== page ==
Recent problems brought to the public's concern concerning the Department of Veterans Affairs have highlighted issues of health care for our nation's veterans and active duty service members. National Public Radio aired an exposureé noting a growing number of veterans have become addicted to prescription painkillers like OxyContin, Hydrocodone and Percocet. These medications are considered to be opiate narcotic painkillers and can be highly addictive. The medications are given to members of the military so frequently that some have covered the term “pill mill military.”

One of the reasons these medications are given to service members and veterans is because of lower back pain. It may be surprising to many that musculoskeletal conditions, like lower back pain, account for more medical evacuation from Iraq and Afghanistan than combat injuries. The Department of Defense notes that 20 percent of disabled veterans and 30 percent of hospitalizations from lower back pain. Lower back pain has become the largest disabling condition among active forces.

Col. Stephen P Cohen, MD discovered that only 13 percent of service members who had to leave their units because of lower back pain historically returned to regular field duty.

Another option that should be available to our military personnel suffering from lower back pain is the ability to see a chiropractor. Currently chiropractic care is not available on a wide scale basis for military members. The main insurance used by military members and their families called TRICARE does not cover chiropractic treatment. In addition, most Veterans Administration facilities do not have sufficient chiropractic care.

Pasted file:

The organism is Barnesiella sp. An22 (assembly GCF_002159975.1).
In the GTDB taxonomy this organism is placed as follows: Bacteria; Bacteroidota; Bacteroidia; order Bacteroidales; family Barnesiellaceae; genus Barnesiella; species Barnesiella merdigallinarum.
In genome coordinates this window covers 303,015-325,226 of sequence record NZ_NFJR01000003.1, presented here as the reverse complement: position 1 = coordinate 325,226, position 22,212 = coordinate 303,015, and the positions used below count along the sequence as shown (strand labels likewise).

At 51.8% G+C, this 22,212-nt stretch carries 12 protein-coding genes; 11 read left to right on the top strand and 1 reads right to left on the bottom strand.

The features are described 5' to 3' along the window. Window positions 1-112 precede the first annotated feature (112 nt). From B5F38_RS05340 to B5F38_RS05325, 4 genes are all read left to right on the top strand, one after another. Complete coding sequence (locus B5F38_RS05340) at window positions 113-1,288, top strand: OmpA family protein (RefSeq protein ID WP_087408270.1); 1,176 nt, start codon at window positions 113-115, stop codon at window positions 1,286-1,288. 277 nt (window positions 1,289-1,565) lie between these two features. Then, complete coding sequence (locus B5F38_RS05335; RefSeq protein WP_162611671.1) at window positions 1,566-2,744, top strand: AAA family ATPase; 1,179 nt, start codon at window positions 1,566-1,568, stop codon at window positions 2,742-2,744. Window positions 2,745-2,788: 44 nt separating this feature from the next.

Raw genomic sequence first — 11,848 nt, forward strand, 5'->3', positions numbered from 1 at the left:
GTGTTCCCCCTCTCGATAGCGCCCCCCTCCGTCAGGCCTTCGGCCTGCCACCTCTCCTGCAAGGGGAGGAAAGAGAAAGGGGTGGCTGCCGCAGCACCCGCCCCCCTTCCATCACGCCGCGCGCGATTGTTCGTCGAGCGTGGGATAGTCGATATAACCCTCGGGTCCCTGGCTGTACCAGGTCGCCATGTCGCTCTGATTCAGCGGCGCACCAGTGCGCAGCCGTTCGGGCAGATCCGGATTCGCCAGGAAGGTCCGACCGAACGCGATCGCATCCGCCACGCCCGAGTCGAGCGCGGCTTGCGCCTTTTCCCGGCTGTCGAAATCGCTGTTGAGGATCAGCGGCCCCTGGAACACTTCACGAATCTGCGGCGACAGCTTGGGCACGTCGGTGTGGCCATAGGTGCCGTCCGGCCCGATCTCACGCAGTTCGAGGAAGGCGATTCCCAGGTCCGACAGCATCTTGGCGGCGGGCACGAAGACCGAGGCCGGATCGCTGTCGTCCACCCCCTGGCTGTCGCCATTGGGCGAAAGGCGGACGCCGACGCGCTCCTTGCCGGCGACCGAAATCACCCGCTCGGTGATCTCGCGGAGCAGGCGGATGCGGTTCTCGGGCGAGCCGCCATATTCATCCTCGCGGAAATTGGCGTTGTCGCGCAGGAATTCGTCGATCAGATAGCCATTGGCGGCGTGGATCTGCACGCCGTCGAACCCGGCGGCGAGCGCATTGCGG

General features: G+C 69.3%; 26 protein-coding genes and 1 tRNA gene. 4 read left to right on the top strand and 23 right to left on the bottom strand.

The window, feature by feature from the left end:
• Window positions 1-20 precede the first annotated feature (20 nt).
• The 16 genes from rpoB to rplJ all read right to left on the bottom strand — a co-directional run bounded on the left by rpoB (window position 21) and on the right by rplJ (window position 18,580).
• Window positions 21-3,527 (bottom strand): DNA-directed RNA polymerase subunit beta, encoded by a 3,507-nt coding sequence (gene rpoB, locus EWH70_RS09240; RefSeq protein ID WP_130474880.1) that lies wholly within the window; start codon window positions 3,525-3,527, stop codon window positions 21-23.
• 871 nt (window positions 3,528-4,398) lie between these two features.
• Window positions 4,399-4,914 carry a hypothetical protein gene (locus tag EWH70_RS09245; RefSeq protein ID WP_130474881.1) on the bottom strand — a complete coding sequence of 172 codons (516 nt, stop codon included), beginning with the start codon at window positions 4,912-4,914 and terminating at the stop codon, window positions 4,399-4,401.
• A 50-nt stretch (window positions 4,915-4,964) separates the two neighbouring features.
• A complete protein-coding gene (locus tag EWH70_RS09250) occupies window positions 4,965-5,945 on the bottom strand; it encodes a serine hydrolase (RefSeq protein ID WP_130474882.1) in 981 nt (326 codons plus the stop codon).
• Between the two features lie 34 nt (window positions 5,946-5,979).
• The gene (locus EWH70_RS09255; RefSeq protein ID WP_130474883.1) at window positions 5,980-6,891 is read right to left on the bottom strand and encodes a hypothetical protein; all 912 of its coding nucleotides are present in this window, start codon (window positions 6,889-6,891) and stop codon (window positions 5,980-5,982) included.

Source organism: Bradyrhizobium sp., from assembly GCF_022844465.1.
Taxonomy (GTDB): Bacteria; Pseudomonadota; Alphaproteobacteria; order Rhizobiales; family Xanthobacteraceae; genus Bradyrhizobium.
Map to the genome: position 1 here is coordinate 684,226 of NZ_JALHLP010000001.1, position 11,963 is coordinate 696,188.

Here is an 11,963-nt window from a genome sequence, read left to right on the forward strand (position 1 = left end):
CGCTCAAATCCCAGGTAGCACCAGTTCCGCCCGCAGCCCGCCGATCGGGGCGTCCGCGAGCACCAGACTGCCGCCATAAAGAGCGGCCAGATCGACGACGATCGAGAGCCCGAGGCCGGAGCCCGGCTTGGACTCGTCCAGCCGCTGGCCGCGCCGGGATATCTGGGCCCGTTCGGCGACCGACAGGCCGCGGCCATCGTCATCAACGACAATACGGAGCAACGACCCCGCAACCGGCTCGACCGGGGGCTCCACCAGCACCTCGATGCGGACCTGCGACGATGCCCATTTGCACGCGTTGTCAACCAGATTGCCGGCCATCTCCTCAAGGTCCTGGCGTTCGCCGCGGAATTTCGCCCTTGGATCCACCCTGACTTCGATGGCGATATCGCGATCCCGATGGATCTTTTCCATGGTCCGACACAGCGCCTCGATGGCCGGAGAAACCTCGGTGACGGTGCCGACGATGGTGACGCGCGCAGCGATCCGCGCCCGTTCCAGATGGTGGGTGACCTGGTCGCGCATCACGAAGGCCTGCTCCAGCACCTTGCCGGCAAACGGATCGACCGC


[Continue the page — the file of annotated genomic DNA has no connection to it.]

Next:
However, the Department of Defense conducted a trial study of chiropractic in the military. Research called the Chiropractic Care Study, in 2009, was very favorable in helping all branches of the military. The results shown incredibly high satisfaction rates among patients:

• 94 percent satisfaction in the Army
• 12 of 19 Air Force bases had 100 percent satisfaction rates
• TRICARE patient satisfaction surveys rated chiropractors at 88 percent, which was 10 percent “higher than the overall satisfaction with all providers” (78 percent).
• The Navy also reported satisfaction ratings at 90 percent or higher

The report stated that “chiropractors returned active duty service members to duty faster, and they would select a chiropractor as much or more than a Doctor of osteopathy or physical therapist.”

Some in the military incorrectly assume that because medical, osteopathic, or physical therapy is available that chiropractic care is not needed. However, this is definitely not the case. Most medical doctors, doctors of osteopathy, and physical therapists do not have the equivalent education, clinical training or comparable outputs to doctors of chiropractic in regards to back pain.

There may be concerns about how much chiropractic care will cost. However, it is estimated that the inclusion of chiropractic care in the military health services would result in a significant net savings of $ 25.8 million annually.

There have been laws passed by our Congress and presidential directives aimed at having full scale chiropractic care available for our military members. Unfortunately, these measures have not been fully instituted by the Department of Defense and the Veterans Administration. There are probably many reasons why but the current crisis does not allow for any further excuses.

If we want our military to be the best it can be it is imperative that we stop our current path of giving addictive painkillers to our service members and veterans. It is time to use a drug-free, nonsurgical alternative to lower back pain of conservative care given by doctors of chiropractic.